A representation file image. | Image Credit: PTI
The Army has deployed its first batch of Light Combat Helicopters (LCH) to Missamari, Assam, in the eastern sector near the Line of Actual Control (LAC). The LCH, India’s first indigenously designed and developed attack helicopter, is also the first attack helicopter operated by the Army.
“Two helicopters moved there on November 1. A third helicopter will move at the end of November and a fourth in mid-December. The army will receive 5 th LCH until January-end The team will be fully operational then,” a defense source said The Hindu. The Air Force raised the first batch of LCH in Jodhpur in October.
The Army raised 351 Air Force to operate the LCH on June 1, 2022 in Bengaluru and received the first LCH by the end of September. The shortest air distance from LAC to Missamari is about 250 km.
The LCH will be armed with a 20 mm nose gun, 70 mm rockets, helicopter-launched anti-tank missiles and a new air-to-air missile different from MBDA’s ‘Mistral-2’ of the IAF LCH. However, so far, the two rockets have not been placed on the LCH. The army is planning to install the helicopters with all the important structures to provide close support against the weapons.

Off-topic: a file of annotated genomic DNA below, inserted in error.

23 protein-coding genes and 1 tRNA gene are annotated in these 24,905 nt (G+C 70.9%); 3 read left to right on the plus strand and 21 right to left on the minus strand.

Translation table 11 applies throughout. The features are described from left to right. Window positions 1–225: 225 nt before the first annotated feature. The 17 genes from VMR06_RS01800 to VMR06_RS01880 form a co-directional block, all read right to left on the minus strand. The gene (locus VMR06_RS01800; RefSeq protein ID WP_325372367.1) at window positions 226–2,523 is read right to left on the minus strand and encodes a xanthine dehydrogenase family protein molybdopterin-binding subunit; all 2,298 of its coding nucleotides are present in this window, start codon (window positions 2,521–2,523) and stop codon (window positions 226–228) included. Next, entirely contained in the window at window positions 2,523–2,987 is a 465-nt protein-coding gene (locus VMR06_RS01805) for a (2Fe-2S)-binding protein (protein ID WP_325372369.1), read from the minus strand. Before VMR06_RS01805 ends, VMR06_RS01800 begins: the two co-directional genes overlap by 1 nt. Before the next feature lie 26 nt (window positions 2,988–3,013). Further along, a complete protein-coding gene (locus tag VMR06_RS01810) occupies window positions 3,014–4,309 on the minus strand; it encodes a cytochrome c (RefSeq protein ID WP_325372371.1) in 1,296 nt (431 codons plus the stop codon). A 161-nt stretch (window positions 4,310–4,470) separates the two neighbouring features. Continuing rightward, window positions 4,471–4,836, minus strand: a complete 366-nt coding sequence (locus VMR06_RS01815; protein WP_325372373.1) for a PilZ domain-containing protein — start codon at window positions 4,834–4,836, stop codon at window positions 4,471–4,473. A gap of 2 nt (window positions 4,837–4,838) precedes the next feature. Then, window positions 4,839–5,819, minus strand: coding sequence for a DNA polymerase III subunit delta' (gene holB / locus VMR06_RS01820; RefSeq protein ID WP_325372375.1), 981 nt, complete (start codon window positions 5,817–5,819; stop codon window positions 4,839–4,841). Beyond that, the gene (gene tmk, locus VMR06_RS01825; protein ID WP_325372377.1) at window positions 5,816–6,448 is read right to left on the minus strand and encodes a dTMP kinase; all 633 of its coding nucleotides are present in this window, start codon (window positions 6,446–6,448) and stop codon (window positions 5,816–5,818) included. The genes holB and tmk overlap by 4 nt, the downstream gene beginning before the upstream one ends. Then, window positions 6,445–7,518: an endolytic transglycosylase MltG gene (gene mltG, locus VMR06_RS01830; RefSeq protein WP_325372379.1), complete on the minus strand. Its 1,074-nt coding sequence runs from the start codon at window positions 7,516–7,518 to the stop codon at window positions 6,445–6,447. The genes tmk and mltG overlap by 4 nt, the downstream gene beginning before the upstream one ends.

The twin engine LCH designed and developed by Hindustan Aeronautics Limited (HAL) is a 5-8 ton dedicated combat helicopter whose concept was adopted after the 1999 Kargil conflict. The helicopter has a combat range of 500 km and a service ceiling of 21,000 feet which makes it suitable to operate at high altitudes including the Siachen glacier.
In March 2020, the Cabinet Committee on Security (CCS) approved the procurement of 15 Limited Series Production (LSP) LCH helicopters, 10 of which are for the IAF and five for the Army. .
Ultimately, the Army is looking for another 95 LCHs and the IAF for another 65 of them. However, the contract is yet to be worked out, and their production will be spread over the next 10-15 years, officials said. As previously reported, the Army plans to eventually deploy 70 of its LCHs to the mountains.
The Air Force has three squadrons in Leh, Missamari and Jodhpur operating around 145 indigenous light helicopters (ALH), 75 of which are Rudra weapon types, and around 190 Cheetah, Chetak and Cheetal helicopters. A further 25 ALH Mk-IIIs have been ordered and will be launched within two years. The Army will also begin acquiring Apache attack helicopters in early 2024, six of which were agreed to in an estimated $800 million deal with Boeing in February 2020. In addition, the Army is also pushing the case for 11 additional Apaches that Negotiations are ongoing.